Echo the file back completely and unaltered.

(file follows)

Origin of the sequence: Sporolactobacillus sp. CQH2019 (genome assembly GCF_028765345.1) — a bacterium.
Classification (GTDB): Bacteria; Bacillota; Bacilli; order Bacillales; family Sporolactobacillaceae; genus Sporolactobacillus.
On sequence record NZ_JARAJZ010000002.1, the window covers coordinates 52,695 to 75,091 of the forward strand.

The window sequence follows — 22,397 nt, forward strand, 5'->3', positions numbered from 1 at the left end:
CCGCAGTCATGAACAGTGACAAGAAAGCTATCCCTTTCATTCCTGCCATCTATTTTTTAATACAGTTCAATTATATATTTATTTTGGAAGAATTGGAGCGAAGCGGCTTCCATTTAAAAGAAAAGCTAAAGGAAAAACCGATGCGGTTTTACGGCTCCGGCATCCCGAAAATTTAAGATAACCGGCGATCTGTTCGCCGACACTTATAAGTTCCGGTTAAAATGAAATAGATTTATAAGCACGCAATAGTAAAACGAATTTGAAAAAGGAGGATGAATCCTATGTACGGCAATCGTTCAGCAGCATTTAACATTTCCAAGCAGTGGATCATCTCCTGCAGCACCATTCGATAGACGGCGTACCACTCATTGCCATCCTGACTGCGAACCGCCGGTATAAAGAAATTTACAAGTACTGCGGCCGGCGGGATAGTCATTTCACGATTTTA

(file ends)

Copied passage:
Origin of the sequence: Sporolactobacillus sp. CQH2019 (genome assembly GCF_028765345.1) — a bacterium.
Classification (GTDB): Bacteria; Bacillota; Bacilli; order Bacillales; family Sporolactobacillaceae; genus Sporolactobacillus.
On sequence record NZ_JARAJZ010000002.1, the window covers coordinates 52,695 to 75,091 of the forward strand.

The window sequence follows — 22,397 nt, forward strand, 5'->3', positions numbered from 1 at the left end:
CCGCAGTCATGAACAGTGACAAGAAAGCTATCCCTTTCATTCCTGCCATCTATTTTTTAATACAGTTCAATTATATATTTATTTTGGAAGAATTGGAGCGAAGCGGCTTCCATTTAAAAGAAAAGCTAAAGGAAAAACCGATGCGGTTTTACGGCTCCGGCATCCCGAAAATTTAAGATAACCGGCGATCTGTTCGCCGACACTTATAAGTTCCGGTTAAAATGAAATAGATTTATAAGCACGCAATAGTAAAACGAATTTGAAAAAGGAGGATGAATCCTATGTACGGCAATCGTTCAGCAGCATTTAACATTTCCAAGCAGTGGATCATCTCCTGCAGCACCATTCGATAGACGGCGTACCACTCATTGCCATCCTGACTGCGAACCGCCGGTATAAAGAAATTTACAAGTACTGCGGCCGGCGGGATAGTCATTTCACGATTTTA